The Yoga Tutor

How to Begin Relaxation

[ Excerpt from The Science of Yoga, page 76 ]

Before we can begin relaxation, if we want to feel what it is like to really relax, there are a few things we do.

Environment is an important consideration for relaxation. Try entering into a state of mental peace and tranquillity on the sidewalk at the corner of a busy intersection and you will know what this means. So before trying to relax, all sensory distraction should be removed as best as possible. Start by retiring into an empty room where nobody will disturb you.

Dim the lights and close all windows and doors to outside noise. The temperature should be comfortable because during the relaxation body temperature will decrease and a feeling of coldness may occur. It works well to cover yourself with a light blanket right from the start, even though you may feel quite comfortable in the beginning.

Calming the mind remains the biggest challenge to the relaxation process. It is imperative to separate yourself as much as possible from daily worries and concerns. This is easier to say than it is to do.

A few simple techniques can prove very helpful though. First, the conditions described above should be created to discourage external distractions. Then negative emotions and angry feelings, if present, must be dispelled. If you find this difficult, then stand in front of a mirror and smile. This may seem like a silly thing to do (in fact, it is silly!), but you’ll soon discover that a forced smile soon gives way to a genuine one. (It works! Really, it does!)

After you have succeeded in partially getting rid of distressing thoughts, lie comfortably and, if possible, yawn. Rub your eyes gently and behave as if you were tired and sleepy. Gently roll the arms and legs, head and neck, from one side to the other, relieving the stress and tension from the body. Expand and contract the fingers.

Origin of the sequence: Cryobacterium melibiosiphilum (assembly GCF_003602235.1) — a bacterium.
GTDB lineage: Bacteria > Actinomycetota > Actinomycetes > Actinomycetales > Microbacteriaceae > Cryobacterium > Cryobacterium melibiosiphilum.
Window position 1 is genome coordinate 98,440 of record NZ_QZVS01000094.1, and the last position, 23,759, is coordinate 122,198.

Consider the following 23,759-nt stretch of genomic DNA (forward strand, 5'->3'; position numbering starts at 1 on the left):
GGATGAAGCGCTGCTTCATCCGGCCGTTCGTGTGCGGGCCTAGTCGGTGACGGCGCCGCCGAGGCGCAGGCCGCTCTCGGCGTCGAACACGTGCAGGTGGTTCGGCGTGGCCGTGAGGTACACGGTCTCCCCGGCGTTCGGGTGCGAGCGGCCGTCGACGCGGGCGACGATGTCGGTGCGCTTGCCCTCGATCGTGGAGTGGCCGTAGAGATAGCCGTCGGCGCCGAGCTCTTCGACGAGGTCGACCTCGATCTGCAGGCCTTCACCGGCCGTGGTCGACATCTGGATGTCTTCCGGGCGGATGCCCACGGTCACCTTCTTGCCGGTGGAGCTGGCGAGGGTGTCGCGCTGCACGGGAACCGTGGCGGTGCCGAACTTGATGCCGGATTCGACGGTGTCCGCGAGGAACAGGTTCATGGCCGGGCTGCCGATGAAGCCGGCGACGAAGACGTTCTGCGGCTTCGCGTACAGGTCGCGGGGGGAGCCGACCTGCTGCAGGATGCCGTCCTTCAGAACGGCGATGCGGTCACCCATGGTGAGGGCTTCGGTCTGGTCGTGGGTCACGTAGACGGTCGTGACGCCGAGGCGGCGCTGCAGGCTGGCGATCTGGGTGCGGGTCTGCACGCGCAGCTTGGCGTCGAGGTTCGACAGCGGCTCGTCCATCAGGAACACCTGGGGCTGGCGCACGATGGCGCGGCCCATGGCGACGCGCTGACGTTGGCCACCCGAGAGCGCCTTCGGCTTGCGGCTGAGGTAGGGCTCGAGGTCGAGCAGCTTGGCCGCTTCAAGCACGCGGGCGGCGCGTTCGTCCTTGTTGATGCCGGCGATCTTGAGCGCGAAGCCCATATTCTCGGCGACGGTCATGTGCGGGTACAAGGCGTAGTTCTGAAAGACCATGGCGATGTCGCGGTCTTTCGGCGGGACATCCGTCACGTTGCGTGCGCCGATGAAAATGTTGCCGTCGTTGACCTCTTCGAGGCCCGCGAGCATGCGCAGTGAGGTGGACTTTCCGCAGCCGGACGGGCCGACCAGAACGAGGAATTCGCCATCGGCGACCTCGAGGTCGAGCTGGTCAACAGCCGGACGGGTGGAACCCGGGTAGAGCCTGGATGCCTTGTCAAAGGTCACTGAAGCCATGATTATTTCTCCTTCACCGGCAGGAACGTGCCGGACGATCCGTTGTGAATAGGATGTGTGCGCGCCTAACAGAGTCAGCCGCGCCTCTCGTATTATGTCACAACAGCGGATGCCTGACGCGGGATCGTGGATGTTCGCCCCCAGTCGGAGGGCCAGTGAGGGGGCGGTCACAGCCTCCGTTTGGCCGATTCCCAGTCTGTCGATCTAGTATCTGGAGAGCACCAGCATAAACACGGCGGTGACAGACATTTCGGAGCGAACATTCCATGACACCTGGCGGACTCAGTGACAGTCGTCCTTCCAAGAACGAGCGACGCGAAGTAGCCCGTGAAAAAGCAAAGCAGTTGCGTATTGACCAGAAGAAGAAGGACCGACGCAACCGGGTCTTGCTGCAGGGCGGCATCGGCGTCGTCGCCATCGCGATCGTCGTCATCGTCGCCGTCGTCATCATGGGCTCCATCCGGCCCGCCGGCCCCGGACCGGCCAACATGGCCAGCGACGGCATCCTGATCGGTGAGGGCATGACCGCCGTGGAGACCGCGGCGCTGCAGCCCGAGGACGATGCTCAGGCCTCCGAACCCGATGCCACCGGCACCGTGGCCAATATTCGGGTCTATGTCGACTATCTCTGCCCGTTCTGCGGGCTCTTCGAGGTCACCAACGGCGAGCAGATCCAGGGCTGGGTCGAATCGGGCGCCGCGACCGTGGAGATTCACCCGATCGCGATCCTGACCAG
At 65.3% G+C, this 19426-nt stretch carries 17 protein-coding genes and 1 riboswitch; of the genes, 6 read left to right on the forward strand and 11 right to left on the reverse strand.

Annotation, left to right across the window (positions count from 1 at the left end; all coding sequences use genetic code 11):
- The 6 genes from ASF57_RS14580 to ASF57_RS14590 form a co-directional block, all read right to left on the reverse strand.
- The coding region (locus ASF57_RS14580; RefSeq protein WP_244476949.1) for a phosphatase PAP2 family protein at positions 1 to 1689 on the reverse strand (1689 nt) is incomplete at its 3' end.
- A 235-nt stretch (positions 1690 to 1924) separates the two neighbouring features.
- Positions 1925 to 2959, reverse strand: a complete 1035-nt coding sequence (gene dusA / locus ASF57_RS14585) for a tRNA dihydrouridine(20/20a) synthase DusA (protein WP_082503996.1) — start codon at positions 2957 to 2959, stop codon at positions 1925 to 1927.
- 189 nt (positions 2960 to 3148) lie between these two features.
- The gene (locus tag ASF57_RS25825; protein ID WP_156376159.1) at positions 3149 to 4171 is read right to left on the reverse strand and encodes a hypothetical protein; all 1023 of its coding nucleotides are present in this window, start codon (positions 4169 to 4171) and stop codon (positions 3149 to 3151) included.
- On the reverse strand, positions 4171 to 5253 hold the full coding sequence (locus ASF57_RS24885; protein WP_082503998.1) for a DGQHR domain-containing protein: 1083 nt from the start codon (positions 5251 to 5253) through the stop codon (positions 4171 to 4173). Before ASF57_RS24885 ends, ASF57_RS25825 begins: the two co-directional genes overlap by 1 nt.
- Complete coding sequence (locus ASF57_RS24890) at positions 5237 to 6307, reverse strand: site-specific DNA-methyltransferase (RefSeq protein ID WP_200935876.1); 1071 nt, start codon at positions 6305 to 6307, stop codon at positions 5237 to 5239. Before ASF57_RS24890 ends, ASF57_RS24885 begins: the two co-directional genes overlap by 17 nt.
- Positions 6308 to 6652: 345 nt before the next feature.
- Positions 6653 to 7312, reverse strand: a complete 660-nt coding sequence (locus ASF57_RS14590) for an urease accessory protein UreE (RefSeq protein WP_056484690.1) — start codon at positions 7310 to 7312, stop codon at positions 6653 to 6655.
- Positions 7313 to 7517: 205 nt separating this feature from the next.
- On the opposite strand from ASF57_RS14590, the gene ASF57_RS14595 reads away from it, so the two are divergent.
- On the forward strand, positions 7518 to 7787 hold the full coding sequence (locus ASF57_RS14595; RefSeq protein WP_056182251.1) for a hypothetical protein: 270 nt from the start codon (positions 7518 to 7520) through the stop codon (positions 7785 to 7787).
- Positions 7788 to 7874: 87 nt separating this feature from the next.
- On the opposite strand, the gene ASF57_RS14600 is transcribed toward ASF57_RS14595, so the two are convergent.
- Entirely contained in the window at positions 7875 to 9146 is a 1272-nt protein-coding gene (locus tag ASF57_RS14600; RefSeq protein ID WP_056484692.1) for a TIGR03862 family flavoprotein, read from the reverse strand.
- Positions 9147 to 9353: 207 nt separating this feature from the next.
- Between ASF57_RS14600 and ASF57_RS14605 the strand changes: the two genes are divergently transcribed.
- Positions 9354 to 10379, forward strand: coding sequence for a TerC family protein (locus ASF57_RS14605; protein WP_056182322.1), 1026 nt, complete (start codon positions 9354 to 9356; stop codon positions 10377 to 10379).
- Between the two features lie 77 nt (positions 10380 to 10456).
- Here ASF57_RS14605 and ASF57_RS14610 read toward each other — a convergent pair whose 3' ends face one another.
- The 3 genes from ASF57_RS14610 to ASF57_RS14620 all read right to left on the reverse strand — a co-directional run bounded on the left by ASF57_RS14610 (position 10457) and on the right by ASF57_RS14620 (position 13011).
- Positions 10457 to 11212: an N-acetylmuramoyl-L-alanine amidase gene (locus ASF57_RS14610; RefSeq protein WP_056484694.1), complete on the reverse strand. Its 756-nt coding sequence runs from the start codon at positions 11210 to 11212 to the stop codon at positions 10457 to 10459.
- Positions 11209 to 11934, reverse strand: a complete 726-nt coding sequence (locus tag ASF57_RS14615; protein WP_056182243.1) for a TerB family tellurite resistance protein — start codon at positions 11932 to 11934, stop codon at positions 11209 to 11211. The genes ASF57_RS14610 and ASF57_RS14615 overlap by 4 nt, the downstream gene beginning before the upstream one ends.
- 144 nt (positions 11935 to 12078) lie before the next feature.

After a few moments of these activities you will begin to feel a mood of non-action, where you’ll simply feel compelled to stop any movement.

Relaxation in yoga means training in non-action. Relaxation cannot come through force. Instead, behave as if you (yourself or your will) would be gone. The mood of surrender is essential in order to truely relax...


NOTE: This yoga article is an excerpt from The Science of Yoga, an online yoga training program with streaming yoga videos and 600 pages of step-by-step yoga instruction.

"The Science of Yoga is a course worthy of

leather binding and an honored place in the
finest libraries in the world 
... It is indeed a masterful work."


Dr. John Michael Christian


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